In mid-March, fresh unemployment benefit claims decreased to a 2.5-month low of 214,000, indicating that labour demand remains high as the US economy picks up from the outbreak. Moreover, the Labor Department reported Thursday that initial unemployment claims fell by 15,000 from a projected 229,000 the previous week.
In the seven days ending March 12, analysts surveyed by the Wall Street Journal expected first unemployment claims to number 220,000, seasonally adjusted.
Weekly unemployment claims seem to be approaching or even falling under the 200,000 mark once more. At the ending of last year, they fell to its lowest in last 52 years to 188,000.
The main issue that businesses are facing is sourcing sufficient workers in the midst of the most severe labour shortage in modern history. Even so, in the last three months, the economy has added an aggregate of 582,000 additional jobs per month.
The US economy will likely continue to develop at a constant speed as long as labour demand remains high. In the short term, the biggest threats are excessive inflation, which has been aggravated by the crisis in Ukraine, and the probable emergence of yet another coronavirus strain.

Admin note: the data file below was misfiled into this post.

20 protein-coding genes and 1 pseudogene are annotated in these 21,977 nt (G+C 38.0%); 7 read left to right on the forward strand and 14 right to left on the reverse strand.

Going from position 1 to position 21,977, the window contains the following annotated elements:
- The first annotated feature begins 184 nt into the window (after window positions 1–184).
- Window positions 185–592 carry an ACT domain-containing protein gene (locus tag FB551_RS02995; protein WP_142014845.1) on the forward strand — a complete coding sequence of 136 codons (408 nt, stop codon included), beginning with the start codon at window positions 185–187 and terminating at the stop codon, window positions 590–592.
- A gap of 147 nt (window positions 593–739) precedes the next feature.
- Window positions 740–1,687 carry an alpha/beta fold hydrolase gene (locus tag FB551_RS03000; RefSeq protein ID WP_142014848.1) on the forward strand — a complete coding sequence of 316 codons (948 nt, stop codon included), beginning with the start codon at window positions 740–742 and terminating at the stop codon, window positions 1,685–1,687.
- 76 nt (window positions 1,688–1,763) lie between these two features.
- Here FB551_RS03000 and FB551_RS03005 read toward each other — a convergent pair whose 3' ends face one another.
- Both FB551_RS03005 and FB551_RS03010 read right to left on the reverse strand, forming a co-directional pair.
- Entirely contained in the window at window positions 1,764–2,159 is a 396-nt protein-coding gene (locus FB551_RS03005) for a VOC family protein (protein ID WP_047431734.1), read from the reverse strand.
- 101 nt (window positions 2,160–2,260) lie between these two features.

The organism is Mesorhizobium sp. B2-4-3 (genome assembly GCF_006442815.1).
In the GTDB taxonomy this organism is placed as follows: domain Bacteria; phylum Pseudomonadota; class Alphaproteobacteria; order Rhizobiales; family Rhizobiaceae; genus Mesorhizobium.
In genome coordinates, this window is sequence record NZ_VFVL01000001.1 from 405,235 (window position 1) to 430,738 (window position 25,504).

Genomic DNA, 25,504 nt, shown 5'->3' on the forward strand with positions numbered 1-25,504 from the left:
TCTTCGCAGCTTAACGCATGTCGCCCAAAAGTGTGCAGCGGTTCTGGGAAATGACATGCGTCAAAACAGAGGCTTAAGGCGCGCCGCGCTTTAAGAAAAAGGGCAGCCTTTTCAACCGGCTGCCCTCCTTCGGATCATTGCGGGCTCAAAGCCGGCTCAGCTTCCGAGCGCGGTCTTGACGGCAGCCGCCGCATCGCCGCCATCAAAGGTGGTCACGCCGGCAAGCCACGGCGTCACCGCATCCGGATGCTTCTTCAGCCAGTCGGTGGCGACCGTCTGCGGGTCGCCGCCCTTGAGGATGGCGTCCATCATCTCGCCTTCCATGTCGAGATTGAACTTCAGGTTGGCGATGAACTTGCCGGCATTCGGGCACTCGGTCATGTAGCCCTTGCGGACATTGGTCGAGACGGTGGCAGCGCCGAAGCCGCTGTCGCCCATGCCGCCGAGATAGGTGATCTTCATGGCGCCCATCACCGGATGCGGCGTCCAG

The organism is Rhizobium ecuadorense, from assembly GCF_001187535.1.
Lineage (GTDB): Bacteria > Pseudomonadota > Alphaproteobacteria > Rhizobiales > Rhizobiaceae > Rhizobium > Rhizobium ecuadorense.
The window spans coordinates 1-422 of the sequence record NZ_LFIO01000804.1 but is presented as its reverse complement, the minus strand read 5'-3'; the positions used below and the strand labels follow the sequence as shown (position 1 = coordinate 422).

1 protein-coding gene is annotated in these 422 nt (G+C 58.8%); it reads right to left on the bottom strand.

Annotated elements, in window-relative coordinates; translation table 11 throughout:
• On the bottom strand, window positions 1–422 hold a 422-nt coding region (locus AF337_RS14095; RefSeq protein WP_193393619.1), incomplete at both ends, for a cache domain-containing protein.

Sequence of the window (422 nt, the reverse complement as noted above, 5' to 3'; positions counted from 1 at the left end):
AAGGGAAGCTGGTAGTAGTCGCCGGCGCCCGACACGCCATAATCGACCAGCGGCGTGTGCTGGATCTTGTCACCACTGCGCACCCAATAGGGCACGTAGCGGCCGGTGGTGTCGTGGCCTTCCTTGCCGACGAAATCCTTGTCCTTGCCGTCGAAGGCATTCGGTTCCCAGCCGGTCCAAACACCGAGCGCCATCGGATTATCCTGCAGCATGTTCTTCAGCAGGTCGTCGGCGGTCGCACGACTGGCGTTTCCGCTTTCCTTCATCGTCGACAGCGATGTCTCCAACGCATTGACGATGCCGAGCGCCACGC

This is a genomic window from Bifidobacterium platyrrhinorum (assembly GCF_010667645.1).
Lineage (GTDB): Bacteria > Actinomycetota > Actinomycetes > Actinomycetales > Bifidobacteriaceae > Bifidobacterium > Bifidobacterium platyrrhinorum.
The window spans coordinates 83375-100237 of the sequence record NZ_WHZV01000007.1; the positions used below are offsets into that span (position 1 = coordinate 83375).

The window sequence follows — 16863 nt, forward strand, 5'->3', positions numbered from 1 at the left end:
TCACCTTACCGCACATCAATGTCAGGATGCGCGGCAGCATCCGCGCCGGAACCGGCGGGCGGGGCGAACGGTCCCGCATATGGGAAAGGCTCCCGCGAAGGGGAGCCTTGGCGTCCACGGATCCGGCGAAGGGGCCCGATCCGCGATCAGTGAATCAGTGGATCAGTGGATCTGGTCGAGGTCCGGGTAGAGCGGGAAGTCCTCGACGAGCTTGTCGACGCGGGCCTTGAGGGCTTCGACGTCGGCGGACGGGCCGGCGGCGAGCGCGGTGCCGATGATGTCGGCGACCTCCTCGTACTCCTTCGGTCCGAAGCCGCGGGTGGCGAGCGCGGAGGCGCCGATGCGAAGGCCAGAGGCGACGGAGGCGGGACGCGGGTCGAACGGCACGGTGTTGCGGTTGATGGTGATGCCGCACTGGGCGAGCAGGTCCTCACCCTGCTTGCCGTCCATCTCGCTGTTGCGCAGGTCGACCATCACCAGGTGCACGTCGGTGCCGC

Unadjusted unemployment numbers declined in over half of the states, which included a significant drop in New York, which rolled back a substantial surge the week before. Michigan has been only state to see a significant growth in the number unemployment compensation claims.
Meanwhile, the people who receive jobless benefits fell by 71,000 to about 1.42 million during the week ending March 5. That’s a fresh low for the pandemic situation.
“Demand for labor is strong, and there are no reasons to believe that this will change any time soon, barring another wave of a new COVID variant. We expect that both initial and continuing claims will be biased toward heading lower in the weeks ahead,” Thomas Simons of Jefferies, money market economist, stated in a note sent to clients.